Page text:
Australia PM Gillard calls Labor leadership ballot
Australian Prime Minister Julia Gillard has announced a ballot for the leadership of the Labor Party amid a bitter tussle with Kevin Rudd.
The move comes hours after Mr Rudd, who was ousted as PM by Ms Gillard in 2010, resigned as foreign minister.
Ms Gillard said she would "go to the backbench" and renounce future bids for the leadership if she failed, and called on him to do the same.
Mr Rudd is on his way back to Brisbane from Washington DC.
Speaking to reporters, Ms Gillard said the ballot would be conducted at 10:00 AEDT on Monday (2300 GMT Sunday).
"We need a leadership ballot to settle this question once and for all," she said, adding that "Australians are rightly sick of this".
She said she anticipated that Mr Rudd ''will also be a candidate in this ballot'', and said she expected to win both the ballot and the next election, due in 2013.
"I am confident that... we can win that election provided we use Monday's opportunity to end this for all time and then we get on with the job of delivering good government for the Australian people," she said.
Mr Rudd announced his resignation at a snap news conference late on Tuesday night in the US capital, where he had earlier met US Secretary of State Hillary Clinton.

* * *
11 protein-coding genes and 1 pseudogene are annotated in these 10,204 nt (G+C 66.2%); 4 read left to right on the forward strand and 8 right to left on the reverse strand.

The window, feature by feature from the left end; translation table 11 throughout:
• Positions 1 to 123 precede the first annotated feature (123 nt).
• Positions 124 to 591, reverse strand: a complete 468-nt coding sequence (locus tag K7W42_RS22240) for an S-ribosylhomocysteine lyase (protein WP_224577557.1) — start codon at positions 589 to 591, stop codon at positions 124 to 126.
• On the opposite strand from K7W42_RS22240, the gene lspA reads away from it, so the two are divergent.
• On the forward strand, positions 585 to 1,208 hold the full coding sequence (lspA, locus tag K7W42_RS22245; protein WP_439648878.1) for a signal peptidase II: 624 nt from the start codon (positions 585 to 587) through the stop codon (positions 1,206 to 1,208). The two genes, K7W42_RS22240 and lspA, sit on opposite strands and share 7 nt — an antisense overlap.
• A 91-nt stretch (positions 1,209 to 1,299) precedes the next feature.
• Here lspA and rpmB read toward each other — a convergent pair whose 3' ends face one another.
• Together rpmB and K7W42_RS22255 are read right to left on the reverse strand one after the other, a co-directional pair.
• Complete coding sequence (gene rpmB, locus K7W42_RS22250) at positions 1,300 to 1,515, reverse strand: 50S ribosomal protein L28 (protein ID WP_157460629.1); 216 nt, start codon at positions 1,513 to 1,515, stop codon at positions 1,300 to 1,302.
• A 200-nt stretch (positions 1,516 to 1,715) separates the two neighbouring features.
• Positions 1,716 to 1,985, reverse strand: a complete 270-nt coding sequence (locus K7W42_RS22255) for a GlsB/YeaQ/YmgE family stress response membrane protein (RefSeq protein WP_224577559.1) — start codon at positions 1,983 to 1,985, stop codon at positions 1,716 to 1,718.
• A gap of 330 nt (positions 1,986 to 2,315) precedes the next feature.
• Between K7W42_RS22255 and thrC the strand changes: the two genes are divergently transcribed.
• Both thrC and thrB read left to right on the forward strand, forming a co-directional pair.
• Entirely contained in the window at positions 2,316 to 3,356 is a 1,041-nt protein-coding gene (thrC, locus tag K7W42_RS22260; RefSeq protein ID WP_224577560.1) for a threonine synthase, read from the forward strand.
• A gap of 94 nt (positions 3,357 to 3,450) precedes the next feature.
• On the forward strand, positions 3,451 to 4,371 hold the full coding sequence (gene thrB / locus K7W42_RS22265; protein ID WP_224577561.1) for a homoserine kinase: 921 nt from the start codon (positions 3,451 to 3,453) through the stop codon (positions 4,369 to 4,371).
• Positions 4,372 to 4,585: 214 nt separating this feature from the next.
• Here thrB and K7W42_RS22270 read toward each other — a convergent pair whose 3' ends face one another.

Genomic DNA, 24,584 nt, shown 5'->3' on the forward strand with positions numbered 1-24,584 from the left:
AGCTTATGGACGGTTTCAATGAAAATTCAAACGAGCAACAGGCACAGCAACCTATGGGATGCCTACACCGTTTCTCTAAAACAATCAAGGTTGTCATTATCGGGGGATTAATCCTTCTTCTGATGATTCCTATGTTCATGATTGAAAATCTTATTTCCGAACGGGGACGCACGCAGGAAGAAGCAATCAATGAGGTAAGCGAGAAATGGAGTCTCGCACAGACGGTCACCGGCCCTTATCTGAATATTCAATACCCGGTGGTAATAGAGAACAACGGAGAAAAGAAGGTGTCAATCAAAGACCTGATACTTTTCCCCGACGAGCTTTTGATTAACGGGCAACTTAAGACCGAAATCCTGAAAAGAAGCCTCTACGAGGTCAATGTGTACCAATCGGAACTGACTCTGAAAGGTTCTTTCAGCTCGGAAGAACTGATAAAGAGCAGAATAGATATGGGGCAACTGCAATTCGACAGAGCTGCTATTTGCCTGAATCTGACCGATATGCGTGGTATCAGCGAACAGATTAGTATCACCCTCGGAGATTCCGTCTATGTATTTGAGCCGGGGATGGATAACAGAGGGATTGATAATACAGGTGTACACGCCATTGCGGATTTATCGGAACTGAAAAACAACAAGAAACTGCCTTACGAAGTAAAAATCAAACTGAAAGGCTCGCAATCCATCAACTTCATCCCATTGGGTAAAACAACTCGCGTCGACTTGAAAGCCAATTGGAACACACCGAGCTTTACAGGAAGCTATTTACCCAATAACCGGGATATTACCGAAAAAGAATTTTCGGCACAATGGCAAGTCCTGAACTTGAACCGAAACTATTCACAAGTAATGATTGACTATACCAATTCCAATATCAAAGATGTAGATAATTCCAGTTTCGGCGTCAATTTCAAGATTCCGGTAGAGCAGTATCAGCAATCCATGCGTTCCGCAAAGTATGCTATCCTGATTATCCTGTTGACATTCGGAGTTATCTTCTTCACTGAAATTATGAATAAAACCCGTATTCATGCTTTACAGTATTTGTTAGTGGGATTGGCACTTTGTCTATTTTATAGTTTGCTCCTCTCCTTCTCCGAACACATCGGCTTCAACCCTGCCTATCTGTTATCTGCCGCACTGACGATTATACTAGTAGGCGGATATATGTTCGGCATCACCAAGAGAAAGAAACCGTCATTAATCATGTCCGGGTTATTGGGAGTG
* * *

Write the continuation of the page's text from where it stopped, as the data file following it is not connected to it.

He stopped short of confirming that he would be challenging Ms Gillard for the leadership and promised a full statement on his future when he arrived back in Australia on Friday.
But he told reporters just before leaving DC that he had spoken to some colleagues since he announced his resignation and was ''pleased and encouraged by the support'' he had received.
"They regard me as the best prospect to lead the Australian Labor Party successfully to the next elections, to save the Australian Labor Party at those elections, and to save the country from the ravages of an [opposition leader Tony] Abbott government," he said.
He had earlier suggested that Ms Gillard would be unable to lead the Labor party to victory in elections next year.
It remains to be seen who has more support within the Labor Party, says the BBC's correspondent in Sydney, Duncan Kennedy, but the gloves are off.
The vote call comes after weeks of speculation that Mr Rudd's supporters were planning a leadership challenge. Mr Rudd became prime minister in 2007 in a landslide election win, but he was ousted by Julia Gillard, then his deputy, in June 2010.
She then led the party into a general election which saw Australia's first hung parliament in decades. Ms Gillard formed a minority government which relies on independents for a wafer-thin majority, but in recent weeks she has been slipping in opinion polls.
Figures earlier this month put Mr Abbott ahead of her.
Mr Abbott, meanwhile, called the battle "an embarrassment".
"It looks more and more obvious at the moment that this is a great country that is being damaged by a seriously bad government," he said.